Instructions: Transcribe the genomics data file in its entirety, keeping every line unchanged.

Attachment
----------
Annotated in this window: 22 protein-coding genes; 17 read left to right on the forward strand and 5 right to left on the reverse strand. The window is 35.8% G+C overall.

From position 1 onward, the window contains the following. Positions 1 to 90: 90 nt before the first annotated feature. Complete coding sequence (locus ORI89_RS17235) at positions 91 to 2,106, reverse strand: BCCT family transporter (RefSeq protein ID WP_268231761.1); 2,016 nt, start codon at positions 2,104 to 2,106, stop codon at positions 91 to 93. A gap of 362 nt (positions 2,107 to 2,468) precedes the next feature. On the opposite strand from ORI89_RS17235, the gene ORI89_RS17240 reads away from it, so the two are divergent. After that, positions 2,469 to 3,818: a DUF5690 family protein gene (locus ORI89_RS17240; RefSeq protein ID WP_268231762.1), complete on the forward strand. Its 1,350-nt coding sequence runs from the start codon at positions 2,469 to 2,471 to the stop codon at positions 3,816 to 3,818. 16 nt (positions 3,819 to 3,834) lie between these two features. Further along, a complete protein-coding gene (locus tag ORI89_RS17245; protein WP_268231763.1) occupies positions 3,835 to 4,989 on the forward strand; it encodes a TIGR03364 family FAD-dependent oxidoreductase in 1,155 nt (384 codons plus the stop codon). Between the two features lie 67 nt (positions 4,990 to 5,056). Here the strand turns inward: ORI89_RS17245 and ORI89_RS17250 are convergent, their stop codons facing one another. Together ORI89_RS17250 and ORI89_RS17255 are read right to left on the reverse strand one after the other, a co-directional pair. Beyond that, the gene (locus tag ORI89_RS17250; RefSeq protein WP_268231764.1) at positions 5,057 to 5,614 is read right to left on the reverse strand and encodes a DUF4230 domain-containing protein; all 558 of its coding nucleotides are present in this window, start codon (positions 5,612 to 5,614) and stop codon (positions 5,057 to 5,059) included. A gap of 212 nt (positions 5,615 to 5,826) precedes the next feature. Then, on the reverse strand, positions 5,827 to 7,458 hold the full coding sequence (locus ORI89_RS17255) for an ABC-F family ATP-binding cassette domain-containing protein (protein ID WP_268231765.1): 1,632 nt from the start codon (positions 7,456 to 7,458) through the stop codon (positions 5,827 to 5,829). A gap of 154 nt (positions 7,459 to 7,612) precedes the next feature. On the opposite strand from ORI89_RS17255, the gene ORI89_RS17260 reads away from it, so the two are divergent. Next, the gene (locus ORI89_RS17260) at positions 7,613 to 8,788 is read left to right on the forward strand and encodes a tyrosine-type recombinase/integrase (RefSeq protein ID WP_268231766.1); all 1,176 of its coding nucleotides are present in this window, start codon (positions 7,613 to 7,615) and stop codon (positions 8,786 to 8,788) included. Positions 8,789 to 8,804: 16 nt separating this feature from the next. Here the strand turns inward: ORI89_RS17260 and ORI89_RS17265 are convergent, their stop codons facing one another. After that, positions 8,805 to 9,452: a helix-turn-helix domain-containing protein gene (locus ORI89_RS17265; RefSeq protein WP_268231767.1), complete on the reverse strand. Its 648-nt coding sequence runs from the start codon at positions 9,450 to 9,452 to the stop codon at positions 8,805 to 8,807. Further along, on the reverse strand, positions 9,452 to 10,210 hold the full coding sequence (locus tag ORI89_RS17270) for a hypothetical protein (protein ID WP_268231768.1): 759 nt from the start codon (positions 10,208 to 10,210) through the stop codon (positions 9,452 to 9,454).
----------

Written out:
Annotated in this window: 22 protein-coding genes; 17 read left to right on the forward strand and 5 right to left on the reverse strand. The window is 35.8% G+C overall.

From position 1 onward, the window contains the following. Positions 1 to 90: 90 nt before the first annotated feature. Complete coding sequence (locus ORI89_RS17235) at positions 91 to 2,106, reverse strand: BCCT family transporter (RefSeq protein ID WP_268231761.1); 2,016 nt, start codon at positions 2,104 to 2,106, stop codon at positions 91 to 93. A gap of 362 nt (positions 2,107 to 2,468) precedes the next feature. On the opposite strand from ORI89_RS17235, the gene ORI89_RS17240 reads away from it, so the two are divergent. After that, positions 2,469 to 3,818: a DUF5690 family protein gene (locus ORI89_RS17240; RefSeq protein ID WP_268231762.1), complete on the forward strand. Its 1,350-nt coding sequence runs from the start codon at positions 2,469 to 2,471 to the stop codon at positions 3,816 to 3,818. 16 nt (positions 3,819 to 3,834) lie between these two features. Further along, a complete protein-coding gene (locus tag ORI89_RS17245; protein WP_268231763.1) occupies positions 3,835 to 4,989 on the forward strand; it encodes a TIGR03364 family FAD-dependent oxidoreductase in 1,155 nt (384 codons plus the stop codon). Between the two features lie 67 nt (positions 4,990 to 5,056). Here the strand turns inward: ORI89_RS17245 and ORI89_RS17250 are convergent, their stop codons facing one another. Together ORI89_RS17250 and ORI89_RS17255 are read right to left on the reverse strand one after the other, a co-directional pair. Beyond that, the gene (locus tag ORI89_RS17250; RefSeq protein WP_268231764.1) at positions 5,057 to 5,614 is read right to left on the reverse strand and encodes a DUF4230 domain-containing protein; all 558 of its coding nucleotides are present in this window, start codon (positions 5,612 to 5,614) and stop codon (positions 5,057 to 5,059) included. A gap of 212 nt (positions 5,615 to 5,826) precedes the next feature. Then, on the reverse strand, positions 5,827 to 7,458 hold the full coding sequence (locus ORI89_RS17255) for an ABC-F family ATP-binding cassette domain-containing protein (protein ID WP_268231765.1): 1,632 nt from the start codon (positions 7,456 to 7,458) through the stop codon (positions 5,827 to 5,829). A gap of 154 nt (positions 7,459 to 7,612) precedes the next feature. On the opposite strand from ORI89_RS17255, the gene ORI89_RS17260 reads away from it, so the two are divergent. Next, the gene (locus ORI89_RS17260) at positions 7,613 to 8,788 is read left to right on the forward strand and encodes a tyrosine-type recombinase/integrase (RefSeq protein ID WP_268231766.1); all 1,176 of its coding nucleotides are present in this window, start codon (positions 7,613 to 7,615) and stop codon (positions 8,786 to 8,788) included. Positions 8,789 to 8,804: 16 nt separating this feature from the next. Here the strand turns inward: ORI89_RS17260 and ORI89_RS17265 are convergent, their stop codons facing one another. After that, positions 8,805 to 9,452: a helix-turn-helix domain-containing protein gene (locus ORI89_RS17265; RefSeq protein WP_268231767.1), complete on the reverse strand. Its 648-nt coding sequence runs from the start codon at positions 9,450 to 9,452 to the stop codon at positions 8,805 to 8,807. Further along, on the reverse strand, positions 9,452 to 10,210 hold the full coding sequence (locus tag ORI89_RS17270) for a hypothetical protein (protein ID WP_268231768.1): 759 nt from the start codon (positions 10,208 to 10,210) through the stop codon (positions 9,452 to 9,454).